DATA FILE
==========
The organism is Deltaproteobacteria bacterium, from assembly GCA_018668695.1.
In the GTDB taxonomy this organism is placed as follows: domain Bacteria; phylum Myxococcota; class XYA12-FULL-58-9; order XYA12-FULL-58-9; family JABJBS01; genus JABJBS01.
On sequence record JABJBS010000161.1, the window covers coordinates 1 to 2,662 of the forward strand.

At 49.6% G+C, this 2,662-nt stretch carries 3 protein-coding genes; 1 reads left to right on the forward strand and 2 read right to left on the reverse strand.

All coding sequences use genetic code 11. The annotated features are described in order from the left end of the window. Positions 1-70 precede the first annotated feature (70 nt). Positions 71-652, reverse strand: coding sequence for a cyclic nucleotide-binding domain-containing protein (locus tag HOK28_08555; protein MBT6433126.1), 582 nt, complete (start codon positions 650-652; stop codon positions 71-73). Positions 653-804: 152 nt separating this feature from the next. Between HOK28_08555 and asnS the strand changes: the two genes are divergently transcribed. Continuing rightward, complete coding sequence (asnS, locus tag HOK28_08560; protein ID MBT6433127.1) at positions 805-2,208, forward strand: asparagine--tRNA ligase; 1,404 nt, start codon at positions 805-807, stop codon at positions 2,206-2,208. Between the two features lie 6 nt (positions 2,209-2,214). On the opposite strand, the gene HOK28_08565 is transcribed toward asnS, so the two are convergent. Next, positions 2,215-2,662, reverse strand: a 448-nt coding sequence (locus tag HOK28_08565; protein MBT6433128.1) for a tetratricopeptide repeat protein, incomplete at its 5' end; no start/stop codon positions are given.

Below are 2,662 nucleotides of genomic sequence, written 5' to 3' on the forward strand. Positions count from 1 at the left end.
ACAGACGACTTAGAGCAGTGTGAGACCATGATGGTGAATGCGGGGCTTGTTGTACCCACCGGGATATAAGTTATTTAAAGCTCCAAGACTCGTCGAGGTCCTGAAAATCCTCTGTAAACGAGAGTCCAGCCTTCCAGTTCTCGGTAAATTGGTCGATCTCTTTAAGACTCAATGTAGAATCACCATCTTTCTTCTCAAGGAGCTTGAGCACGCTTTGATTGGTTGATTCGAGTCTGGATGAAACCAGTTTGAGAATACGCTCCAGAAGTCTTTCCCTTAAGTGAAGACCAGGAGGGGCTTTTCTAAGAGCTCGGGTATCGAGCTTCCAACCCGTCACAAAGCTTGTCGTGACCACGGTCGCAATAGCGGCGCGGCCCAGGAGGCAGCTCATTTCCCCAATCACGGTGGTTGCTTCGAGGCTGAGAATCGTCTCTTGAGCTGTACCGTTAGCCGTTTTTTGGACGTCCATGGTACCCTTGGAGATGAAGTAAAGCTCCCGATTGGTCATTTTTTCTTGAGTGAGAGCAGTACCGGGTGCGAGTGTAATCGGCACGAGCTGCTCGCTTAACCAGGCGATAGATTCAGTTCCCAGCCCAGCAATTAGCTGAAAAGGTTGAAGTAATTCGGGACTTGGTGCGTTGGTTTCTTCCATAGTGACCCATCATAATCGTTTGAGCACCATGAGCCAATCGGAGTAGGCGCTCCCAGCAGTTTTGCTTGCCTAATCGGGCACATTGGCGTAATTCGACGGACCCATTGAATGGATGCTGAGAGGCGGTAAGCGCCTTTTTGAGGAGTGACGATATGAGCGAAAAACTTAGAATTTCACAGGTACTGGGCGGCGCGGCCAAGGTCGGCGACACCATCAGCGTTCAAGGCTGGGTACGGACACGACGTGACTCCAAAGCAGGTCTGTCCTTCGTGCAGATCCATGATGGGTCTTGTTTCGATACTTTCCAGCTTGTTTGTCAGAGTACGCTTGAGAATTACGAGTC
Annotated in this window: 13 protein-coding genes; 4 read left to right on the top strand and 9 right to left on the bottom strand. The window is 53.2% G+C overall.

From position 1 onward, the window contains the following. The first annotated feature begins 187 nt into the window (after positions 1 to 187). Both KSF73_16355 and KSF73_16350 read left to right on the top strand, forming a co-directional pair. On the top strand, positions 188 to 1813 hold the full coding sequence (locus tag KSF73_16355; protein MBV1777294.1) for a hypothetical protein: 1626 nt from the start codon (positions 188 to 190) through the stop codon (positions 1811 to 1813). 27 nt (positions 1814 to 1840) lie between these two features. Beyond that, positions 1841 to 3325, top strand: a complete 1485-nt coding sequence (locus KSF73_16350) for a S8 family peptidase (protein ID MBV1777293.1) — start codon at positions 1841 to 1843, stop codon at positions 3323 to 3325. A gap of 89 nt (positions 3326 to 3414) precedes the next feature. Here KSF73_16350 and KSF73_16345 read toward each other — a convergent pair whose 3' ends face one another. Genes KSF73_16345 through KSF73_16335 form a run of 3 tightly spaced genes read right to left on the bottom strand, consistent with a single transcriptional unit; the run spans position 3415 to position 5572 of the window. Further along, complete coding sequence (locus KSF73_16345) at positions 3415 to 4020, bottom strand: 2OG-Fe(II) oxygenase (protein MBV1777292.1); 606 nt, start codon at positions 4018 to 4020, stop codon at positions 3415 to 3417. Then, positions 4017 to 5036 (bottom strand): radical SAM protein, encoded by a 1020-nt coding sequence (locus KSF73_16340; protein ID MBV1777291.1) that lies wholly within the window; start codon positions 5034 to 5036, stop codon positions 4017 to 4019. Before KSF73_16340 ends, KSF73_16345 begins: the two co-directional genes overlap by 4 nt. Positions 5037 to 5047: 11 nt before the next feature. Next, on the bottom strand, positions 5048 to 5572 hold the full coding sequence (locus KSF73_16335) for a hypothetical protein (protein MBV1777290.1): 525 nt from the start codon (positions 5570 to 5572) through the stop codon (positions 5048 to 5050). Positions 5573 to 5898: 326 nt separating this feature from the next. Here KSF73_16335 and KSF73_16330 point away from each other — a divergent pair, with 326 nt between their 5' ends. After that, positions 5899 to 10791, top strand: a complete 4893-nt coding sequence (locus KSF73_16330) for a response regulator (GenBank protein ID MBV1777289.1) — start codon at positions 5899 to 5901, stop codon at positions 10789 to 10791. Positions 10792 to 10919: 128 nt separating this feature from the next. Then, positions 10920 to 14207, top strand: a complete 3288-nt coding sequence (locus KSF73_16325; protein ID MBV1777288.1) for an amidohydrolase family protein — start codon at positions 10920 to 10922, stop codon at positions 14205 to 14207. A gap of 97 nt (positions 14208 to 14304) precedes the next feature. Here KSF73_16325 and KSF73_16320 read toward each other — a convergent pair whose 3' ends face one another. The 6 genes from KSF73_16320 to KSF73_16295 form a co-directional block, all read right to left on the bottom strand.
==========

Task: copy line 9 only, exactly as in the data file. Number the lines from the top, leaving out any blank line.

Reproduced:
From position 1 onward, the window contains the following. The first annotated feature begins 187 nt into the window (after positions 1 to 187). Both KSF73_16355 and KSF73_16350 read left to right on the top strand, forming a co-directional pair. On the top strand, positions 188 to 1813 hold the full coding sequence (locus tag KSF73_16355; protein MBV1777294.1) for a hypothetical protein: 1626 nt from the start codon (positions 188 to 190) through the stop codon (positions 1811 to 1813). 27 nt (positions 1814 to 1840) lie between these two features. Beyond that, positions 1841 to 3325, top strand: a complete 1485-nt coding sequence (locus KSF73_16350) for a S8 family peptidase (protein ID MBV1777293.1) — start codon at positions 1841 to 1843, stop codon at positions 3323 to 3325. A gap of 89 nt (positions 3326 to 3414) precedes the next feature. Here KSF73_16350 and KSF73_16345 read toward each other — a convergent pair whose 3' ends face one another. Genes KSF73_16345 through KSF73_16335 form a run of 3 tightly spaced genes read right to left on the bottom strand, consistent with a single transcriptional unit; the run spans position 3415 to position 5572 of the window. Further along, complete coding sequence (locus KSF73_16345) at positions 3415 to 4020, bottom strand: 2OG-Fe(II) oxygenase (protein MBV1777292.1); 606 nt, start codon at positions 4018 to 4020, stop codon at positions 3415 to 3417. Then, positions 4017 to 5036 (bottom strand): radical SAM protein, encoded by a 1020-nt coding sequence (locus KSF73_16340; protein ID MBV1777291.1) that lies wholly within the window; start codon positions 5034 to 5036, stop codon positions 4017 to 4019. Before KSF73_16340 ends, KSF73_16345 begins: the two co-directional genes overlap by 4 nt. Positions 5037 to 5047: 11 nt before the next feature. Next, on the bottom strand, positions 5048 to 5572 hold the full coding sequence (locus KSF73_16335) for a hypothetical protein (protein MBV1777290.1): 525 nt from the start codon (positions 5570 to 5572) through the stop codon (positions 5048 to 5050). Positions 5573 to 5898: 326 nt separating this feature from the next. Here KSF73_16335 and KSF73_16330 point away from each other — a divergent pair, with 326 nt between their 5' ends. After that, positions 5899 to 10791, top strand: a complete 4893-nt coding sequence (locus KSF73_16330) for a response regulator (GenBank protein ID MBV1777289.1) — start codon at positions 5899 to 5901, stop codon at positions 10789 to 10791. Positions 10792 to 10919: 128 nt separating this feature from the next. Then, positions 10920 to 14207, top strand: a complete 3288-nt coding sequence (locus KSF73_16325; protein ID MBV1777288.1) for an amidohydrolase family protein — start codon at positions 10920 to 10922, stop codon at positions 14205 to 14207. A gap of 97 nt (positions 14208 to 14304) precedes the next feature. Here KSF73_16325 and KSF73_16320 read toward each other — a convergent pair whose 3' ends face one another. The 6 genes from KSF73_16320 to KSF73_16295 form a co-directional block, all read right to left on the bottom strand.